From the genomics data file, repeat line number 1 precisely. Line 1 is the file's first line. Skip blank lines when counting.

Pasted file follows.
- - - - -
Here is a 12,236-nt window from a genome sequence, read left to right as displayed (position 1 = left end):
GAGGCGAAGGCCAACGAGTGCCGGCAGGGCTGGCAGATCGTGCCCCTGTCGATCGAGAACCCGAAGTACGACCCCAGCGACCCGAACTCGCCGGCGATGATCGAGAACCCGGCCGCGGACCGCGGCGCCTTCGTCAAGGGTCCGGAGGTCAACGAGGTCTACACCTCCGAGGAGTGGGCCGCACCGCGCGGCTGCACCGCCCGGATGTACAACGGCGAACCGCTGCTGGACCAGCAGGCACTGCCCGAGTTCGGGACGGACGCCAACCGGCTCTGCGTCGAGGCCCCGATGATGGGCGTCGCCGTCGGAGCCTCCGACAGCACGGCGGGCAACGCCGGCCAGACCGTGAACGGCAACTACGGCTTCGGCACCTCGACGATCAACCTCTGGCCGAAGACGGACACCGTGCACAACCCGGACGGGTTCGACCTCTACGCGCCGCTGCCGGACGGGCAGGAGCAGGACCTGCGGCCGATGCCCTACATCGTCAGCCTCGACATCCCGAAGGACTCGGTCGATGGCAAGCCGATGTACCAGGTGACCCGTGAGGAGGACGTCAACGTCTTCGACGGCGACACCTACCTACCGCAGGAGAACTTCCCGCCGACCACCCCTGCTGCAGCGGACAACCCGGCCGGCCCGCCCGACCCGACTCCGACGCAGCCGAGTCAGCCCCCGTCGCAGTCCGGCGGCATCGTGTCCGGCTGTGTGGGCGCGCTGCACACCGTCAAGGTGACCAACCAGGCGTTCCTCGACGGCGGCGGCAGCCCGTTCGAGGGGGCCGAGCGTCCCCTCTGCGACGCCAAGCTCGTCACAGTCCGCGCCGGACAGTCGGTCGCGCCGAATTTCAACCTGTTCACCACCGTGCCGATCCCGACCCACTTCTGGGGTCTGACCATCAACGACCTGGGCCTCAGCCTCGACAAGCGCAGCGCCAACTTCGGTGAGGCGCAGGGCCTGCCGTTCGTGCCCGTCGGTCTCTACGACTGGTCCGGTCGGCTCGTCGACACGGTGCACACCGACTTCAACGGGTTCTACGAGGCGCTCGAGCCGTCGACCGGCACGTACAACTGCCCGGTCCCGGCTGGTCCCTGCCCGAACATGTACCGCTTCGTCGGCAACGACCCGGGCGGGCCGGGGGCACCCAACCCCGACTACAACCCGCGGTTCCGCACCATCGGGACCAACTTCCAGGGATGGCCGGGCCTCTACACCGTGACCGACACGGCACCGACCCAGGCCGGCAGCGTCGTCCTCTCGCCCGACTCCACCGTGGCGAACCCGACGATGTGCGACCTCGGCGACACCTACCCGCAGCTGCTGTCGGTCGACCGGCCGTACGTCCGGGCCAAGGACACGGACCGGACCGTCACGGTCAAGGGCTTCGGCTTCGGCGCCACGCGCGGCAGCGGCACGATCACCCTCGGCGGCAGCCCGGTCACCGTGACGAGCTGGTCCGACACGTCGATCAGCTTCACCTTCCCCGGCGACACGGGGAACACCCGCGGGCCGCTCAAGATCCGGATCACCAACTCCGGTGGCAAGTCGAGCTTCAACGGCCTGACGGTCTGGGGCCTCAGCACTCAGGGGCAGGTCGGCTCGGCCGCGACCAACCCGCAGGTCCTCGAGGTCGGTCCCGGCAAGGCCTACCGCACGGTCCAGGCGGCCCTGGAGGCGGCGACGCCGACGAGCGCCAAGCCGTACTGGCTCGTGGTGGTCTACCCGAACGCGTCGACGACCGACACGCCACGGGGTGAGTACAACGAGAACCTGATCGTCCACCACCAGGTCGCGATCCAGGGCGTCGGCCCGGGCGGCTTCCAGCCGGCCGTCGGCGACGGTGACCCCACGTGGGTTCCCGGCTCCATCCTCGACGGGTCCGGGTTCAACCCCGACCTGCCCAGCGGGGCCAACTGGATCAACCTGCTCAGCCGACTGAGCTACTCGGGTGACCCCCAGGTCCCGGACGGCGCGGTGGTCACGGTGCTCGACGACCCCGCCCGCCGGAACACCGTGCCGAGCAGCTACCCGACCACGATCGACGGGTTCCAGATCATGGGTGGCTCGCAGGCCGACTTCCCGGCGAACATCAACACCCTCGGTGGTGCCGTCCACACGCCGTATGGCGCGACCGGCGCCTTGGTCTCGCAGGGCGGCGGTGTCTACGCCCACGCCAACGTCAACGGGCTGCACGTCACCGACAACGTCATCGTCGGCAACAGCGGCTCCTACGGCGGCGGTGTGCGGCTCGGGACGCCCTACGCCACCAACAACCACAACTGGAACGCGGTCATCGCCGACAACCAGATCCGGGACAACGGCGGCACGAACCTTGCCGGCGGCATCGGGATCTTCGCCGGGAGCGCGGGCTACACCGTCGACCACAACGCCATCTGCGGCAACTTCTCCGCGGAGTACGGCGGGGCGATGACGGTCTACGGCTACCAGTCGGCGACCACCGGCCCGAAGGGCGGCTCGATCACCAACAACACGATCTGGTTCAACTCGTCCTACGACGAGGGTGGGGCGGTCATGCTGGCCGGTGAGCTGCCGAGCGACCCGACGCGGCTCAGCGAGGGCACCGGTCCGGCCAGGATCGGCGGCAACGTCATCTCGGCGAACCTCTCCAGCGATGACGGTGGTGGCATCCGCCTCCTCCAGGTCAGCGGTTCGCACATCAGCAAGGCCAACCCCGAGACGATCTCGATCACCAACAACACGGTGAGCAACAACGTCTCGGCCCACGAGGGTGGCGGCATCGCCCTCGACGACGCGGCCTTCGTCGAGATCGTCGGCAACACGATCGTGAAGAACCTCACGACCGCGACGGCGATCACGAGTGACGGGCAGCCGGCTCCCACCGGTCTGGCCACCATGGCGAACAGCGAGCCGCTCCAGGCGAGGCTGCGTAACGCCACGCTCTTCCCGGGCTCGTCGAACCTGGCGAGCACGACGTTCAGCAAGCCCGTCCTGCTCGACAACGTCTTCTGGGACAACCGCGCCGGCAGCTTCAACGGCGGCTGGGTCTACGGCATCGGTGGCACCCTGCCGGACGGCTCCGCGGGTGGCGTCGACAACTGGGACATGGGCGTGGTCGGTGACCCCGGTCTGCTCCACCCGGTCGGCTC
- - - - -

Here is a 12,236-nt window from a genome sequence, read left to right as displayed (position 1 = left end):